Saturday, 28 December 2013

RT, MT, and I was like OMG

A tweet from the Invisible Woman made me think about attribution and reported speech:

Just in case you don't tweet, I'd better explain what's going on here. The Invisible Woman has tweeted her own comment, *speechless with delight* (the asterisks mean that she isn't saying it, it's an action, state or feeling). The rest of the tweet is from Corrie Corfield, which Invisible Woman has repeated - RT means 'retweet'. Now, retweets may just consist of the original tweet, repeated in order to bring your followers' attention to it, or they may, as here, have some comment added. Either way, the RT means that the tweet is quoted as it originally was. You might modify the tweet slightly, by removing some content to make it fit or editing it somehow, and then the normal rules apply (preserve the original intent) and you use MT ('modified tweet'). IW uses RT, so we can assume the tweet is verbatim.

Corrie replies, however, to the effect that she didn't in fact put it like that, and I checked her timeline and it appears that none of the tweet is hers. RT isn't really appropriate here, then. She did, however, say something to this effect, so the original intent is preserved. Should IW have used MT? I would say not, actually, because modified tweets tend to be edited only slightly. It's similar to quoting or paraphrasing academic authors: if you put it in quotation marks, the words are the original author's. You can edit them very slightly, by missing out some words that are not needed for your purposes, or adding in a clarifying bracketed phrase to replace a pronoun that's not clear in context, but no more than this. Any more serious changes and what you're doing is paraphrasing, not quoting. Retweeting is quoting, and MTing is quoting with minor editorial changes. We need a convention to indicate paraphrasing that allows us to use it in 140 characters or less.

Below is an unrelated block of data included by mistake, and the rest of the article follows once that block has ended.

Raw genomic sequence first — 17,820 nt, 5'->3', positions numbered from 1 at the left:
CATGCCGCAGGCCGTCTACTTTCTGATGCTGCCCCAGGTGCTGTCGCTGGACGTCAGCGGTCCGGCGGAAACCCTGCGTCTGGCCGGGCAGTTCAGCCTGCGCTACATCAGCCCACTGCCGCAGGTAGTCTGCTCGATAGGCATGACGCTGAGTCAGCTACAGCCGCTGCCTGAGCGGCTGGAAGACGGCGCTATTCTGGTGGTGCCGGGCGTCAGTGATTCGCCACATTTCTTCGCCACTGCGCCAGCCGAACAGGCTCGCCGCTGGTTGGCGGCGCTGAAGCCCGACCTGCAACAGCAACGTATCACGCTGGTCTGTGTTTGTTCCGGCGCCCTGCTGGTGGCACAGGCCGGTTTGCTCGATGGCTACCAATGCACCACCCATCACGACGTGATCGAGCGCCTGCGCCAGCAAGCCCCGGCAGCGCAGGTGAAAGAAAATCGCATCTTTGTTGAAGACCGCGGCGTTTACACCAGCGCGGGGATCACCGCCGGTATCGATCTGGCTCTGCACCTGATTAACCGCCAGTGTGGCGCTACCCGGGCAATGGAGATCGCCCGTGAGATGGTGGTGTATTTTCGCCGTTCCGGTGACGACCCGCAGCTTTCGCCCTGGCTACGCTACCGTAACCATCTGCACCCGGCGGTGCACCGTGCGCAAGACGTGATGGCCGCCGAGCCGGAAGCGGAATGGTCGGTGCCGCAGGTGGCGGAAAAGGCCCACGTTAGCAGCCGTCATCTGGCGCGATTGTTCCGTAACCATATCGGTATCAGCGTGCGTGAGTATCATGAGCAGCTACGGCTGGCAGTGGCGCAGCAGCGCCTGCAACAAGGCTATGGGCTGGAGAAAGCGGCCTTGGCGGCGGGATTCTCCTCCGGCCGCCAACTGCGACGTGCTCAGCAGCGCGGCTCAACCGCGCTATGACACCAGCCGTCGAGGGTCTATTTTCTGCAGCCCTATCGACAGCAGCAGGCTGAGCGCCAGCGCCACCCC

It's similar to the use of 'like' for reported speech, maybe. If you say (1) below, we can reasonably safely assume that those were more or less her words. If you say (2), we don't have that security. (3) is more like (2) than (1) in this respect, in that it conveys her message but not necessarily her words. This is an oversimplification, but perhaps this is how RT and MT will come to be used.
(1) Phyllis said "I really hate Bertha".
(2) Phyllis says she really hates Bertha.
(3) Phyllis was like "I really hate Bertha".

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